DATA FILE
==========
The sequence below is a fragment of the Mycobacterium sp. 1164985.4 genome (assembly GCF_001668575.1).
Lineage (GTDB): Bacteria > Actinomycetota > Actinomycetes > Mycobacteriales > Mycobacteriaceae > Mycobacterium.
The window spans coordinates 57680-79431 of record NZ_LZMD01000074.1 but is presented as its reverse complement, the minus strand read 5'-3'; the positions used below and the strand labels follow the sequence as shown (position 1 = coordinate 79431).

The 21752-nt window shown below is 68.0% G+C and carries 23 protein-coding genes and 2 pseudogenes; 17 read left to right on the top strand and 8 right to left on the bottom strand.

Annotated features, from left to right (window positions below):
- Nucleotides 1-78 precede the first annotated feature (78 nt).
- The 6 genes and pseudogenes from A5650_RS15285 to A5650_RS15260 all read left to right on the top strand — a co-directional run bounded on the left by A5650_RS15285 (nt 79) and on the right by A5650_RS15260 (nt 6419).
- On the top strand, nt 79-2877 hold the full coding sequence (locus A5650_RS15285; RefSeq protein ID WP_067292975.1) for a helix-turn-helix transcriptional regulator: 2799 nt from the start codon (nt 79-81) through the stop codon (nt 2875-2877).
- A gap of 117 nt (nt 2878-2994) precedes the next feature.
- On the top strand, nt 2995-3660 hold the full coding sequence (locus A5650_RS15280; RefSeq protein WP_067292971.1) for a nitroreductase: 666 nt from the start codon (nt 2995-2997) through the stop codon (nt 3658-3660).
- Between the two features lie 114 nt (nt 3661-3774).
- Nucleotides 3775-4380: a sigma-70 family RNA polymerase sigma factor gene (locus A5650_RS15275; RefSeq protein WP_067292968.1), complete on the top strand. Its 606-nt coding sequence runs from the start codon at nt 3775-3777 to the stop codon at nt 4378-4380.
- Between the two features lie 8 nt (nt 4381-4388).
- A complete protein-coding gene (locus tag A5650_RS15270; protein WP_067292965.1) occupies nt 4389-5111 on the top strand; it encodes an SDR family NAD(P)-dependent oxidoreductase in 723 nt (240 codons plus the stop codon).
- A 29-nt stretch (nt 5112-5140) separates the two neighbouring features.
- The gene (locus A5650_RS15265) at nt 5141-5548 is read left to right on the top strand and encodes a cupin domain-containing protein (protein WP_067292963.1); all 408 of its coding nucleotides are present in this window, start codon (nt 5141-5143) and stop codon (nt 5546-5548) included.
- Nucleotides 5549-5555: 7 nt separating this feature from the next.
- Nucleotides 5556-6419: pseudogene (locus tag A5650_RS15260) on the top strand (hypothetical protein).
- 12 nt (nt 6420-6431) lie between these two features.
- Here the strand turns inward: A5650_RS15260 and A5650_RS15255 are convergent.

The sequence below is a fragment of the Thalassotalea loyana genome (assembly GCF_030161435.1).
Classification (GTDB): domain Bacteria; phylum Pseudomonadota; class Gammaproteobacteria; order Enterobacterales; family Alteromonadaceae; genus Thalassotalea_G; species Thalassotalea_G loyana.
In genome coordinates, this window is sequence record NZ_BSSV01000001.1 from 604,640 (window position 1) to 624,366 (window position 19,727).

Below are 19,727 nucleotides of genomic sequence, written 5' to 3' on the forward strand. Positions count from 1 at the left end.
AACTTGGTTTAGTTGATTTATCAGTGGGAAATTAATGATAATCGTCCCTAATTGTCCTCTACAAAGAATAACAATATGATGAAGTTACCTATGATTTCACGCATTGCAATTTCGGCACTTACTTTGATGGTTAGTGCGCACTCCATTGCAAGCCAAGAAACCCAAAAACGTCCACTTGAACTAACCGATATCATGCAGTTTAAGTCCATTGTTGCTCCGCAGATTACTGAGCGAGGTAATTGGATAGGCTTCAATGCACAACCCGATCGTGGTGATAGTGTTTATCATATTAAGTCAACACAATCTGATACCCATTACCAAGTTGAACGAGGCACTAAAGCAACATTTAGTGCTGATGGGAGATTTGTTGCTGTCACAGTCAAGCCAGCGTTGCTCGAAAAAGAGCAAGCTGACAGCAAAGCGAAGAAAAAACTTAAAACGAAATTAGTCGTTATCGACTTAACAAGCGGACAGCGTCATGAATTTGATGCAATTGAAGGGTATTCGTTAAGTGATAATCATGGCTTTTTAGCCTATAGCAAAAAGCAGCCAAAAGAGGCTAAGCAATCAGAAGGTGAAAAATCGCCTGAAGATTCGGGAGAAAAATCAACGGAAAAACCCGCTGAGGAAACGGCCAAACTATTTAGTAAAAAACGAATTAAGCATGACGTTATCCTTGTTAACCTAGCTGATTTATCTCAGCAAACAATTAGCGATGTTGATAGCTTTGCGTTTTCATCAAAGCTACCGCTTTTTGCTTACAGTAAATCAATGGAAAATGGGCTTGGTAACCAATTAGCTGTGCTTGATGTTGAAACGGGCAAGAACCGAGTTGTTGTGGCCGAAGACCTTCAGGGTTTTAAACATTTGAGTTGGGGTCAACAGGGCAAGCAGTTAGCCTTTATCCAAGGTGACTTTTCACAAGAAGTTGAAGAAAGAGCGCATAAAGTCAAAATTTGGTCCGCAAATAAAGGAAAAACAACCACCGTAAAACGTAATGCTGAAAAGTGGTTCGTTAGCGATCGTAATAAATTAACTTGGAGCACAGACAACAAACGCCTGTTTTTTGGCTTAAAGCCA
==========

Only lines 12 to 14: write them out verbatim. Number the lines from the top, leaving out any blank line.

- Nucleotides 3775-4380: a sigma-70 family RNA polymerase sigma factor gene (locus A5650_RS15275; RefSeq protein WP_067292968.1), complete on the top strand. Its 606-nt coding sequence runs from the start codon at nt 3775-3777 to the stop codon at nt 4378-4380.
- Between the two features lie 8 nt (nt 4381-4388).
- A complete protein-coding gene (locus tag A5650_RS15270; protein WP_067292965.1) occupies nt 4389-5111 on the top strand; it encodes an SDR family NAD(P)-dependent oxidoreductase in 723 nt (240 codons plus the stop codon).